Chip Kidd is the world’s pre-eminent book-jacket designer. He’s done more than 1,000 of them, and built such a sterling reputation that several high-profile authors, including Oliver Sacks, have it in their contracts that Kidd design their book covers. The man has mastered graphic design. But that’s not to say his job is without challenges. One of the more recent ones? How to think like a 10-year-old.
And not just trying to remember how a 10-year-old thinks, “but at the same time, trying to imagine thinking like a 10-year-old now, which is really hard,” says Kidd over the phone from his office at Random House in New York. Kidd faced that challenge to create his new book, Go: A Kidd’s Guide to Graphic Design. The book covers the fundamentals of graphic design: form, typography, content and concept.
Many young people will know Kidd’s work on comic books, including his brilliant design for the cover of Frank Miller’s Batman: The Dark Knight Returns, while those kids’ parents likely instantly recognize his cover for Michael Crichton’s Jurassic Park, which featured a black drawing of a tyrannosaurus rex skeleton against a white backdrop.
Deciding on what level of difficulty to present to the reader was a struggle, he says. What’s too basic for readers, and what might fly over their heads?
“How much will they want to know about typefaces? I will never really know the answer,” Kidd says with a small laugh.
The idea for the book came from a friend and editor. At first, the suggestion seemed out of “left field” and Kidd says that he had to think about it. The more he did, the more it became clear that there is no book that introduces young people to graphic design.
“For me, that’s a huge component for any of the book projects that I am the author of. I do not want to spend three years of my time working on something that has been done before,” Kidd says.
“There certainly are graphic-design textbooks, but wow. A lot of the ones that I looked at are just kind of joyless. And there is tons of text and information to convey the simplest ideas,” he says.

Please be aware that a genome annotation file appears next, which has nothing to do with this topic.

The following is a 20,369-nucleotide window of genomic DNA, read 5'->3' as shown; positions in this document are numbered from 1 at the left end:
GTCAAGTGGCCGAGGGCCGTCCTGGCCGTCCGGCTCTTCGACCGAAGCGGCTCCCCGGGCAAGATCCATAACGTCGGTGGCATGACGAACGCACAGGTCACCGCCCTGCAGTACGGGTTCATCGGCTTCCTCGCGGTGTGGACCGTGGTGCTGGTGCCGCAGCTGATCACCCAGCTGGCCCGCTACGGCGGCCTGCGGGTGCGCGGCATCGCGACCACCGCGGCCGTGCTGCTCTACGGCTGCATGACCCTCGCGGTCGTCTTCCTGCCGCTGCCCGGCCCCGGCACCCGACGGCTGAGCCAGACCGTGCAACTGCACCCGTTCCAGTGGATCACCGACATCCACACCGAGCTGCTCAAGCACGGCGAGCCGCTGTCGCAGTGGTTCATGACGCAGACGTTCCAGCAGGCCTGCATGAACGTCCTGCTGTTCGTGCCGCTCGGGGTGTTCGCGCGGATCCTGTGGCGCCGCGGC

Kidd’s book features many examples of great design, including some of his own covers, to illustrate points. It’s as much a visual experience as an intellectual one, which is a measure of great graphic design.
The ideas in Go are simple, whether it is playing with scale or how fonts convey meaning. And they are all put forward so clearly and with such visual flair that readers will walk away feeling like junior Milton Glasers. Many, actually, maybe not so junior.
The book is recommended for kids 10 and up, but the emphasis is on the “and up,” Kidd says. “I wanted the potential reader of any age to be somebody who’s been reading and writing for at least a couple of years because that’s a big component of graphic design.” You could easily give this to someone in high school, he says.
And considering that it’s a Chip Kidd book, meaning fantastically designed, and that it covers a very popular subject, there’s a good chance that some adults will grab it for themselves. The subject matter, after all, is fun to delve into, as was the project, Kidd says.
“If it’s not fun, that is going to be evident on the page. And that’s a problem,” he says.